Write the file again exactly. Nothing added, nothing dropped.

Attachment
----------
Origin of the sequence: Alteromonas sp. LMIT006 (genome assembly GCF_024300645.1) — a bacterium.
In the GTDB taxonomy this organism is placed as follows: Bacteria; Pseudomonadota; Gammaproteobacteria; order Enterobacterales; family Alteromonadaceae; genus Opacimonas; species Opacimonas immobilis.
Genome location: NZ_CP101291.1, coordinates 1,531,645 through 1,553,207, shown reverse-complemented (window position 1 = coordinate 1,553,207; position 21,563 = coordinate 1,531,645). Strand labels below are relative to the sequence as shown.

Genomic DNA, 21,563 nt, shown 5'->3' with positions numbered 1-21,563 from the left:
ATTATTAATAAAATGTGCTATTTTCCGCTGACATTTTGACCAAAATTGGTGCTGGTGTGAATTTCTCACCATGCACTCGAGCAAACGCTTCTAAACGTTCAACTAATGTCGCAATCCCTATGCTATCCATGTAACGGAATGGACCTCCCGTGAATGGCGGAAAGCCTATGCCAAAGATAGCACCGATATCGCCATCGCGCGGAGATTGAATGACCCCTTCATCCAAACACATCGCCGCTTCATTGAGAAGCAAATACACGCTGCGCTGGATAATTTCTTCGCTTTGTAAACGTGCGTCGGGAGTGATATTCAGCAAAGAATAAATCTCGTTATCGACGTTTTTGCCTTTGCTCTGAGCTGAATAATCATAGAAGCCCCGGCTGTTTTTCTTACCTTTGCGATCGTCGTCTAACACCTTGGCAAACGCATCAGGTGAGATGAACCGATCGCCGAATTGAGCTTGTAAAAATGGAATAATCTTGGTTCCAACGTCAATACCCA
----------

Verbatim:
Origin of the sequence: Alteromonas sp. LMIT006 (genome assembly GCF_024300645.1) — a bacterium.
In the GTDB taxonomy this organism is placed as follows: Bacteria; Pseudomonadota; Gammaproteobacteria; order Enterobacterales; family Alteromonadaceae; genus Opacimonas; species Opacimonas immobilis.
Genome location: NZ_CP101291.1, coordinates 1,531,645 through 1,553,207, shown reverse-complemented (window position 1 = coordinate 1,553,207; position 21,563 = coordinate 1,531,645). Strand labels below are relative to the sequence as shown.

Genomic DNA, 21,563 nt, shown 5'->3' with positions numbered 1-21,563 from the left:
ATTATTAATAAAATGTGCTATTTTCCGCTGACATTTTGACCAAAATTGGTGCTGGTGTGAATTTCTCACCATGCACTCGAGCAAACGCTTCTAAACGTTCAACTAATGTCGCAATCCCTATGCTATCCATGTAACGGAATGGACCTCCCGTGAATGGCGGAAAGCCTATGCCAAAGATAGCACCGATATCGCCATCGCGCGGAGATTGAATGACCCCTTCATCCAAACACATCGCCGCTTCATTGAGAAGCAAATACACGCTGCGCTGGATAATTTCTTCGCTTTGTAAACGTGCGTCGGGAGTGATATTCAGCAAAGAATAAATCTCGTTATCGACGTTTTTGCCTTTGCTCTGAGCTGAATAATCATAGAAGCCCCGGCTGTTTTTCTTACCTTTGCGATCGTCGTCTAACACCTTGGCAAACGCATCAGGTGAGATGAACCGATCGCCGAATTGAGCTTGTAAAAATGGAATAATCTTGGTTCCAACGTCAATACCCA